In Portland, we have visited a few famous places, such as Portland Japanese Garden, inspiring tourists around us to photograph us with D800, attached to a massive 400mm lens.

Japanese Garden was, however, a unique place for another lens — 14mm f/2.8, which was just right to get this photo. If you ever visit this great location, look for a small, 1.5 meter tall, tree. Getting there with 16-35mm on full frame is already a stretch, so pack wisely, or rent super-wide-angle lens in advance. You might completely miss the shot otherwise.

  • February 5th, 2012
  • Nikon D800
  • 14mm / f/5 / 1/50 sec

At Crater Lake

We drove down, making stop at Crater Lake in Oregon. Having a 400mm lens is an instant showstopper, so even amazing views of the Crater Lake were sometimes shadowed by guys with a huge lens [sic].

We had fun times posing for tourists, who came up there with iPhones.

Having full-frame camera and a 400mm is not that special, considering cropped camera with cheaper lenses like 70-300 would have an effective focal distance of 450mm, but the quality of D800's sensor with 400mm glass produced amazing, super-crisp results, which is essential at Crater Lake, where some of the best views are a bit away in the distance (see a photo at the end of this post for example)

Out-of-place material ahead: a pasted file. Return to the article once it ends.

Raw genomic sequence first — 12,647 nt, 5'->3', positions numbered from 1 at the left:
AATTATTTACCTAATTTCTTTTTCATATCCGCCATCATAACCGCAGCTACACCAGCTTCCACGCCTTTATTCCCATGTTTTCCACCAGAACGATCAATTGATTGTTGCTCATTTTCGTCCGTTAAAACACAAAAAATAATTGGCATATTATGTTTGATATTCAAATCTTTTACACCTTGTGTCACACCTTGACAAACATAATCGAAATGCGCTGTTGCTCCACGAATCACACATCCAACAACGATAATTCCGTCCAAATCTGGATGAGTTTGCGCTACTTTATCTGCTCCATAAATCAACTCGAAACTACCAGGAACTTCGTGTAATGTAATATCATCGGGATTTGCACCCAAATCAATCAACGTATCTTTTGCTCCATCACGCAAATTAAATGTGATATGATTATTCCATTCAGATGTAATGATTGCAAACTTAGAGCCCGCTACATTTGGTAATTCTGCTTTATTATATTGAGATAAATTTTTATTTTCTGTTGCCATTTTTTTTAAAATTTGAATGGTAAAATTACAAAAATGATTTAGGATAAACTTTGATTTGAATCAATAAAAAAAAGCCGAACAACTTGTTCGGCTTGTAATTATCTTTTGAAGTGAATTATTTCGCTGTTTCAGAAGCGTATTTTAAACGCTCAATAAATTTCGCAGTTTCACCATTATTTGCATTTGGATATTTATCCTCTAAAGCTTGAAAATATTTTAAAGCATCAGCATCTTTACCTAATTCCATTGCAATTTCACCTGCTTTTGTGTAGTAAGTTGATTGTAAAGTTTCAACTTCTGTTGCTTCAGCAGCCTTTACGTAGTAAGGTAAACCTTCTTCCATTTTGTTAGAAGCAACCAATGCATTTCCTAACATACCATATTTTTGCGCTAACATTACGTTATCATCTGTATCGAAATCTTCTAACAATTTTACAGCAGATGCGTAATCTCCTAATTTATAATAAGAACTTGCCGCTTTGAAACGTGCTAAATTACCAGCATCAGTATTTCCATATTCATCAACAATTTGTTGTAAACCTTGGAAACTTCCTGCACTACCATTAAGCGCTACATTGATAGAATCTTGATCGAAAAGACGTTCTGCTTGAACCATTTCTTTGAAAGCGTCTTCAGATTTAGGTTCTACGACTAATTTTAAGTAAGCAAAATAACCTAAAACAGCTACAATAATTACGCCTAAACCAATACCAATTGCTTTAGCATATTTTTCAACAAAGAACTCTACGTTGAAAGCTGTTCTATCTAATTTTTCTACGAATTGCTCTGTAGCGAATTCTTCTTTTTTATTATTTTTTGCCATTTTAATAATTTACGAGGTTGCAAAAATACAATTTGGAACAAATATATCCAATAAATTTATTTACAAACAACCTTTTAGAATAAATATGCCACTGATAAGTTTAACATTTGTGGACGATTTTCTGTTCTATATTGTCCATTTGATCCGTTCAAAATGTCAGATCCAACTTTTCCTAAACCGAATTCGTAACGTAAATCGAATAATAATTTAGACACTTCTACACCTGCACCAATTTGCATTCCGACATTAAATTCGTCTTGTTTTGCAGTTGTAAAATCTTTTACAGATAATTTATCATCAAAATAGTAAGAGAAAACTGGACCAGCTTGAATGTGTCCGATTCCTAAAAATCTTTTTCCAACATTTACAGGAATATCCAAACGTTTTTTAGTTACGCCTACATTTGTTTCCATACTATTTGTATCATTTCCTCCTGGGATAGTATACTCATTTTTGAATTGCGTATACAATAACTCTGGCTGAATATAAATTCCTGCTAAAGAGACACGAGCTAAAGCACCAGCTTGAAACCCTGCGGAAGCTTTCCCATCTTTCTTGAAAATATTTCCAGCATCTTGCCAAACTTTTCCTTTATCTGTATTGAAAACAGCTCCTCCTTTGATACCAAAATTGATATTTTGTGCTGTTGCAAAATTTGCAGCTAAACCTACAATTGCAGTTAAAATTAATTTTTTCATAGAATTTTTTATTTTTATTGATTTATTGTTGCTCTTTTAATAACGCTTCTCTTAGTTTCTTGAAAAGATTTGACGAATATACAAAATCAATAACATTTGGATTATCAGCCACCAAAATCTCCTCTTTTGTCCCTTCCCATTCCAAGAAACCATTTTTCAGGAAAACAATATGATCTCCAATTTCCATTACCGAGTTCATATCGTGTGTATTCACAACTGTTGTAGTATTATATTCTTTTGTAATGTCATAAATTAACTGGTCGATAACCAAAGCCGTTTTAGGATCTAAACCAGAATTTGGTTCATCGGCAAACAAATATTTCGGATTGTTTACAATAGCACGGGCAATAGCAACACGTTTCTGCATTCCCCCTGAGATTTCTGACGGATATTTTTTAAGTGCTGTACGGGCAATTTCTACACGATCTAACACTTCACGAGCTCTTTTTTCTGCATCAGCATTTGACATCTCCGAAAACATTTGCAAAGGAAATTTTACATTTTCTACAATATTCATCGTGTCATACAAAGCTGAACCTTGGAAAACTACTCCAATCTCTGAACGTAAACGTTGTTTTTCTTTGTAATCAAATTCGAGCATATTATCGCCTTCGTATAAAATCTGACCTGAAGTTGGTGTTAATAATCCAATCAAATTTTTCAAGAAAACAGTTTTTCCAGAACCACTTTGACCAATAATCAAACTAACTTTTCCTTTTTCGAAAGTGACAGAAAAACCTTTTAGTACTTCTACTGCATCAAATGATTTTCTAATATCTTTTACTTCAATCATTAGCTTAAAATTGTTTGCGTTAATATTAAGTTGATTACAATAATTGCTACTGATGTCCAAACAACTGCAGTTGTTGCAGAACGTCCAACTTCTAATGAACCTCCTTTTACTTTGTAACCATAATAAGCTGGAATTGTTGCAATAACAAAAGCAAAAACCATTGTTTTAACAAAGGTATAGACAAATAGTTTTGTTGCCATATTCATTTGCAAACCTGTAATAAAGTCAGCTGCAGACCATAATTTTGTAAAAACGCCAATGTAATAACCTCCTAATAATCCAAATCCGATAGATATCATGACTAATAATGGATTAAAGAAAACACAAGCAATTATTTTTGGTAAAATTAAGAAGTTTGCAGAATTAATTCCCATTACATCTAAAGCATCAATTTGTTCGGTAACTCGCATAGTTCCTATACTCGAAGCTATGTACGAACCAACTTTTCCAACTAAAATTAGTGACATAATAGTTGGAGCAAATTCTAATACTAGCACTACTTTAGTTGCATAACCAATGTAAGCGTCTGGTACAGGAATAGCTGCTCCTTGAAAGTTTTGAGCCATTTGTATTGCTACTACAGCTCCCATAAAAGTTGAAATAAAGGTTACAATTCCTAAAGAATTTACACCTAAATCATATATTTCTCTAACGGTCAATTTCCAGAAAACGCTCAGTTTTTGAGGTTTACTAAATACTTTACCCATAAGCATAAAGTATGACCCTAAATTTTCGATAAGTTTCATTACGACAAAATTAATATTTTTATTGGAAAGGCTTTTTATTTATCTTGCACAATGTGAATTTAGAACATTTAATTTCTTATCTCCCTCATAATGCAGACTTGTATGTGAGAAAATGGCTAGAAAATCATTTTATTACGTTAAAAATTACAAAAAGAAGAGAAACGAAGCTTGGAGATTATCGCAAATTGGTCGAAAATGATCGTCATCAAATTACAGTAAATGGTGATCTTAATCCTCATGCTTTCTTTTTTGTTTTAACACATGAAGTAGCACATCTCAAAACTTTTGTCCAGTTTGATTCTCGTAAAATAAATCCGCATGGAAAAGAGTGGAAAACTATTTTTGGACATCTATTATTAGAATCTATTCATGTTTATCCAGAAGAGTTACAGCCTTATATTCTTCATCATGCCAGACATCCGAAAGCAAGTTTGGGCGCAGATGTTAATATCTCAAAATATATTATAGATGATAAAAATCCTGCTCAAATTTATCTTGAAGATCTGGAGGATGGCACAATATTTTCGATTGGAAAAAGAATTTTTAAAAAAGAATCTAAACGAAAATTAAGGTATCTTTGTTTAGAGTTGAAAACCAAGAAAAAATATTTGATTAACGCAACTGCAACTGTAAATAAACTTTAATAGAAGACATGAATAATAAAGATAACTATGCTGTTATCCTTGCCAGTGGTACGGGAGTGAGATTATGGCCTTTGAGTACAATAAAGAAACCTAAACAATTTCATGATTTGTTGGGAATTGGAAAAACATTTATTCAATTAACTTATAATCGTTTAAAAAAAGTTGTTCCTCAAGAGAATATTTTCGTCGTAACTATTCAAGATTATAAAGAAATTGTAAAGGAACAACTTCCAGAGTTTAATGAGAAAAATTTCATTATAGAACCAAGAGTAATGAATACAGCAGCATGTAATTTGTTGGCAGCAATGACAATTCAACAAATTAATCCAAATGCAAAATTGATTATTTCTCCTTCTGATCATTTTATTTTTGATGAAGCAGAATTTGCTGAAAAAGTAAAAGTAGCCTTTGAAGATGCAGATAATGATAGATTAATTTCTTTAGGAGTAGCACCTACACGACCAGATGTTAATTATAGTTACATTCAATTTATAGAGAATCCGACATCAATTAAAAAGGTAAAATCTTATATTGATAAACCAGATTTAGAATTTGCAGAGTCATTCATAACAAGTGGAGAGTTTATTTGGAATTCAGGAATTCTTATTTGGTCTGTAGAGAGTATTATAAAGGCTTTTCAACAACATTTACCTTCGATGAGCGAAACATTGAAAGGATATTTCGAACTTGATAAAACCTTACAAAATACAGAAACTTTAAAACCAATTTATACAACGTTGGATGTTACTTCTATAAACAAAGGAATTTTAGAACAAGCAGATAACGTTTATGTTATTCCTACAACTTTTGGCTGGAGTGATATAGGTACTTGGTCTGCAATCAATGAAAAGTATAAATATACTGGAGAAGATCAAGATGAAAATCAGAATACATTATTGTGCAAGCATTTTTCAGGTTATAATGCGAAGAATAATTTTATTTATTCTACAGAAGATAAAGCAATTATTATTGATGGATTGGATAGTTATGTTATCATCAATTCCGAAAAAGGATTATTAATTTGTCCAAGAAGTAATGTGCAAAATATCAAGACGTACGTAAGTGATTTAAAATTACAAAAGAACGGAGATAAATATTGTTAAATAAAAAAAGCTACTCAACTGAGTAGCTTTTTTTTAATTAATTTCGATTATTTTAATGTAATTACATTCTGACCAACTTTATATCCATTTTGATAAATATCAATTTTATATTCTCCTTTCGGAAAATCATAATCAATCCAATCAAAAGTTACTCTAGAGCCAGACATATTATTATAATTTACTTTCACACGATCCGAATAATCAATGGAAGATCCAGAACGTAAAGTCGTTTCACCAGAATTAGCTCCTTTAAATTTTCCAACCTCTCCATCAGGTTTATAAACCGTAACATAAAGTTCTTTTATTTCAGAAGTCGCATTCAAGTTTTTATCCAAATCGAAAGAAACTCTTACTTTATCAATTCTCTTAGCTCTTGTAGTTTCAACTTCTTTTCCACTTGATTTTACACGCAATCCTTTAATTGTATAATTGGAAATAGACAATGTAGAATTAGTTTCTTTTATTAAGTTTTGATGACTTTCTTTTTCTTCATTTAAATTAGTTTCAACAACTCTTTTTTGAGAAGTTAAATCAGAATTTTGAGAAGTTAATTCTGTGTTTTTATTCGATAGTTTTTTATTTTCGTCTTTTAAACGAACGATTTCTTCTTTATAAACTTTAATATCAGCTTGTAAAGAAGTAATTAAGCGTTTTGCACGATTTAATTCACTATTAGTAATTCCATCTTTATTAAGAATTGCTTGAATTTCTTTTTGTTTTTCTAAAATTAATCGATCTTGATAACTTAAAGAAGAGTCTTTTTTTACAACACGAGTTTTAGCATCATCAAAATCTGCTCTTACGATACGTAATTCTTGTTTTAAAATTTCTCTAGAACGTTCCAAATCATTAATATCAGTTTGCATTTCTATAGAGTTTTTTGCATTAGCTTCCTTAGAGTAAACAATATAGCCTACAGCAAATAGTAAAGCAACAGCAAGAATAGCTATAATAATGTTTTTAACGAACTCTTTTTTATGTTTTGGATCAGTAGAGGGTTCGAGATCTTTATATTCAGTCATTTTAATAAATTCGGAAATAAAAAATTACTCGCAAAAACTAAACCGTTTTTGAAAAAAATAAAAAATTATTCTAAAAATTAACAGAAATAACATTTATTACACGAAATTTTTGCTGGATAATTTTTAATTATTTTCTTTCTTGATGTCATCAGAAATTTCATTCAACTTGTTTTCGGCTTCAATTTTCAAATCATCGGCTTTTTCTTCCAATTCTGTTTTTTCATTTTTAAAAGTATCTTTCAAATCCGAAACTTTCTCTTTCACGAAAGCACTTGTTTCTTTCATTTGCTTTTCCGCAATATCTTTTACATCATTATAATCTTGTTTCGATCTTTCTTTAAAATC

Still, a Handheld

One thing about 400mm f/2.8 — it's not for your daily hiking. It's pretty heavy lens, requiring a very sturdy tripod. The weight is 4.6 Kg, not counting the camera (another 1000 grams), so photographers will have a decent work out while transporting the lens.

That being said, we travelled a lot with this lens, and at some point it became a burden — it's heavy, so we used it mainly near parking spots, which, if you travelled for landscape photography in the States, are pretty common.



After a week of travel around Oregon and California, we arrived to Los Angeles. I have packed the lenses along with the camera and dropped them at the postal office. My trip was over, but BorrowLenses camera and lenses still had a short trip laid before them — back to the office, where I hoped they were hugged on arrival, cleaned, and prepared for the next customer.


After this trip, I had been invited to travel to Tibet and China (that happened in October 2012). For that trip, I took an (expensive) plunge, sold my Canon 5D Mark II and a few lenses and bought Nikon D800, Nikkor 14-24, 24-70 and 70-200. I'm now looking to add a second camera, 35mm and 85mm to my list for landscape and portrait work. In a month from now (July 2013) I will be travelling to Alaska for landscape and wildlife photo trip, and expect to bring some amazing photos from there.